Tulsi, Vana — Holy Basil (Ocimum gratissimum) seeds, Organic

(5 customer reviews)

$3.95

Family: Mint (Lamiaceae)

Hardy to Zones 10 to 12, otherwise grown as a potted plant and brought in for the winter

(Vana Tulsi, Clove Basil, African Basil, Vantulasi, Wild Holy Basil, Tree Basil) Perennial bush basil to 5 feet, native to India and East Africa, a wild species brought into cultivation.  These seeds grown at our farm, secluded from other basils.  The plants are woody-stemmed and actually overwinter indoors more readily than the other tulsi types.  I have brought them successfully through a winter, planted in gallon pots on an indoor windowsill.  Source of eugenol (oil of clove).  The plant is handsome and aromatic, slightly hairy, green-leaved.  As a garden grown tea herb, it weighs up heavily and may be used by itself or blended with leaves of other types of tulsi. Traditional usage (Ayurveda): stress, anxiety, heart disease, arthritis, diabetes, and dementia.  Drinking tulsi tea in the morning is a fantastic way to get started.  Tulsi seed is a light-depndent germinator, and you can increase germ rates by holding the seed in the palm of your hand in the direct sunlight before planting.  Prepare a flat of potting soil or a fine seedbed in spring and scatter seeds on surface, then press in and keep evenly moist and warm until germination, which is rapid.  Transplant or thin to 2 to 3 feet apart.

Packet contains 50 seeds
1 g contains ~1,000 seeds
5 g contains ~5,000 seeds
10 g contains ~10,000 seeds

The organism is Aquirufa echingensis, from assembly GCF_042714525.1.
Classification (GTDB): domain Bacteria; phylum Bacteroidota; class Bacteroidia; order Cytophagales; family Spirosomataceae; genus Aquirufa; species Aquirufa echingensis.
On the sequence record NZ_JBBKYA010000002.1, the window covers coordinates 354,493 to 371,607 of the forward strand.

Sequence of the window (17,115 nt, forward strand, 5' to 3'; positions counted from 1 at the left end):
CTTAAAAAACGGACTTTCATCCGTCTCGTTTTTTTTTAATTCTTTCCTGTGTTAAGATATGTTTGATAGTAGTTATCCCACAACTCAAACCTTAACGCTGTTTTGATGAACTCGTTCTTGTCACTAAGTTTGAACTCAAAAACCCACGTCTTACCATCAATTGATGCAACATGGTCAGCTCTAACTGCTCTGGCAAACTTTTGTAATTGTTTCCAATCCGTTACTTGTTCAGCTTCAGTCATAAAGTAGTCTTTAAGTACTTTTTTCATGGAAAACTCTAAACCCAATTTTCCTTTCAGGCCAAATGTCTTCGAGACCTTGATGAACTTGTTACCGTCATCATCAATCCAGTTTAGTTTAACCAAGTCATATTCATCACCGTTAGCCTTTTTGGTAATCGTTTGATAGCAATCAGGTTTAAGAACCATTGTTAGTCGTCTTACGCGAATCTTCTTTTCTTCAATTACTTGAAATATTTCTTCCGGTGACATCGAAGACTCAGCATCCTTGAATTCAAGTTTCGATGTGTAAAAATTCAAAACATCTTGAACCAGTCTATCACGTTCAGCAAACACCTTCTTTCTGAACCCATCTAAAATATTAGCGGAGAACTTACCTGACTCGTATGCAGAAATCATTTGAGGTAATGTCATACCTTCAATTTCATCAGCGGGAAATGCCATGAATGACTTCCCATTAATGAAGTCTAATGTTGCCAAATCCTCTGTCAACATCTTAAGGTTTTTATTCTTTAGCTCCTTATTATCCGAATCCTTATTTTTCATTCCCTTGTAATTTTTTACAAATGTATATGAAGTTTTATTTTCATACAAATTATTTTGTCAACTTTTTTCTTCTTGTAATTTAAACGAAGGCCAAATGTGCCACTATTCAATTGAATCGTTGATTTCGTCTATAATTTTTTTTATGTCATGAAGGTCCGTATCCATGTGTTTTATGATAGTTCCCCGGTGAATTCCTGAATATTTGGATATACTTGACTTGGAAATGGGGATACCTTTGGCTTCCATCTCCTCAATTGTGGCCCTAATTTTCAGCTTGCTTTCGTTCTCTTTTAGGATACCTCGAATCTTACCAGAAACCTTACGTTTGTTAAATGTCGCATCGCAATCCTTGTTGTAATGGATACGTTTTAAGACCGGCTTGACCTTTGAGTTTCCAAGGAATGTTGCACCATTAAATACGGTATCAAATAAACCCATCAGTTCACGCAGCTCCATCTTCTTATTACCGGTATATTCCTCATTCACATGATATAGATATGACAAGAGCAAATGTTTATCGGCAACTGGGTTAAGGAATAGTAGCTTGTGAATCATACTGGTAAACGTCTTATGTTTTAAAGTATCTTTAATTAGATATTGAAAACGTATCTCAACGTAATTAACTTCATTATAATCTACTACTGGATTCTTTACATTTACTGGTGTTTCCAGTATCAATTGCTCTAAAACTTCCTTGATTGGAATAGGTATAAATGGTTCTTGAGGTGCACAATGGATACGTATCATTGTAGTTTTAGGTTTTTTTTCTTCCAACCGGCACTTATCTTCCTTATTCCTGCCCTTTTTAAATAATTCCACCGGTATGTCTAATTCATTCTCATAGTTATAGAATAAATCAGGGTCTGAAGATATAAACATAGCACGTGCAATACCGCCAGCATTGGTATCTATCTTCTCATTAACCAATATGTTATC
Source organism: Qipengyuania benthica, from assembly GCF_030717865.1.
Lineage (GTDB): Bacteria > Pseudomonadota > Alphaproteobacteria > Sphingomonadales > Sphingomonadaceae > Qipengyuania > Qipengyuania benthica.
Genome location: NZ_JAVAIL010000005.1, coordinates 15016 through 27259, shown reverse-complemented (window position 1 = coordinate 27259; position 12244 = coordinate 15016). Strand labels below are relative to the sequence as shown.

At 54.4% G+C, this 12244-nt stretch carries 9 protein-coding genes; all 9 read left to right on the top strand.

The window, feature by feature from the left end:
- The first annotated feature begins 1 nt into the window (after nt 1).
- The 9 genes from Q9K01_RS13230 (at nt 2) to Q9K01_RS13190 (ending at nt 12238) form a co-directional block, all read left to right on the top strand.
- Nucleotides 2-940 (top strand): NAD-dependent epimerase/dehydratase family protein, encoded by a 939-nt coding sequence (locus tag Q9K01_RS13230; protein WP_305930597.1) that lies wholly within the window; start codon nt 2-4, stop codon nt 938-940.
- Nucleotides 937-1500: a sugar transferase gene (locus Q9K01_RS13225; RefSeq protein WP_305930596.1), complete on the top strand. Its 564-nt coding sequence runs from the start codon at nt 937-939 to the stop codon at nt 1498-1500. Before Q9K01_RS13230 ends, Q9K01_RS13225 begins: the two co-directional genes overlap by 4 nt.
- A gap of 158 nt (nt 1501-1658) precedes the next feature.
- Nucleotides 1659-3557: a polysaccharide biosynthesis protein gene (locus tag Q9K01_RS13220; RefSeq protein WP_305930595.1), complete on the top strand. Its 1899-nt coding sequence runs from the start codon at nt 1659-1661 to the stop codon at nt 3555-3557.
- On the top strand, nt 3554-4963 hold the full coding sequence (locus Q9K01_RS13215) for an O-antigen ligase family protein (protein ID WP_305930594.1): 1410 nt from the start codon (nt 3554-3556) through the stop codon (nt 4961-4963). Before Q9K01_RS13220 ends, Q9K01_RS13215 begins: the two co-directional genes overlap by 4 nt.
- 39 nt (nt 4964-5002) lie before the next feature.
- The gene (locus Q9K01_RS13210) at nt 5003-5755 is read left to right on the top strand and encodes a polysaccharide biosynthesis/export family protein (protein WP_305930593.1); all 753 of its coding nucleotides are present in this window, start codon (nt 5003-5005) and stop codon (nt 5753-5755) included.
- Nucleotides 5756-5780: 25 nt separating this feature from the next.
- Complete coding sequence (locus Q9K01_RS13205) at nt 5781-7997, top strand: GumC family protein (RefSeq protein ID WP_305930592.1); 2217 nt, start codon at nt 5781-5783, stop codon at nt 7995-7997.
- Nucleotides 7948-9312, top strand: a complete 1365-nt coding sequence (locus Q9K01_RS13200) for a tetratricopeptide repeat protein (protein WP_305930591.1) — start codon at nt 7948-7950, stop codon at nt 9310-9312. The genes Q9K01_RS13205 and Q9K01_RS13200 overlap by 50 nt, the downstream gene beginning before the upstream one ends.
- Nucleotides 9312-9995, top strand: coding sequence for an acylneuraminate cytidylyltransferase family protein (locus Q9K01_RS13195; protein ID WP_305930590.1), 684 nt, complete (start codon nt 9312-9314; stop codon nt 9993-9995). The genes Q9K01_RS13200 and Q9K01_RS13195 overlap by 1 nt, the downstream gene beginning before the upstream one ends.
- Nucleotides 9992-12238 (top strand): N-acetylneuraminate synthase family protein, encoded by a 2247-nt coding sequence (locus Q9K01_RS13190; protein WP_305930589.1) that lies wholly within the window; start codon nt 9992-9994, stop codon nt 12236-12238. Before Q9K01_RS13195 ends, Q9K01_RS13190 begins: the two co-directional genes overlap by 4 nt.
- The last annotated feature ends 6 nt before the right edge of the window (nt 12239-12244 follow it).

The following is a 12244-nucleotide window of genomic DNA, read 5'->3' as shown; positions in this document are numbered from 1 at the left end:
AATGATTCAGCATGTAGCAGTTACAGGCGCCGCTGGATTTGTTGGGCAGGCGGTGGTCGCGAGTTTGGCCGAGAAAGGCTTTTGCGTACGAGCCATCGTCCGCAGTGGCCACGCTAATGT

Certified Organically Grown

 

 

Clear

Share your thoughts!

5 out of 5 stars

5 reviews

Let us know what you think...

What others are saying

  1. mary

    Serious Tulsi!

    mary

    Germinated well indoors in April and transplanted equally well outdoors in June, avoiding a late Zone 3 frost. This is definitely the most robust of the tulsis I’ve grown thus far (temperate and Amrita being the other two). I find its aroma as a fresh leaf the least pleasant (a cross between clove and dirty socks) of the three, but its flavor when brewed as tea is absolutely delicious! Production was good when harvested mid-season and just before frost in September, when it was also dug and potted up – some plants brought indoors and some in a winter greenhouse for year-round harvest(?). Will follow-up on how these survive the low light conditions and cooler temps during a northern MN winter. Easy to grow, good production and tasty tea…this tulsi is keeper!

    (0) (0)

    Something wrong with this post? Thanks for letting us know. If you can point us in the right direction...

    • Richo Cech

      Richo Cech

      Hi, thanks for the positive words. I believe you’ll find Vana to be the easiest of all the holy basils to overwinter. Richo

      (0) (0)

      Something wrong with this post? Thanks for letting us know. If you can point us in the right direction...

  2. One person found this helpful
    Melody

    I adore this plant!

    Melody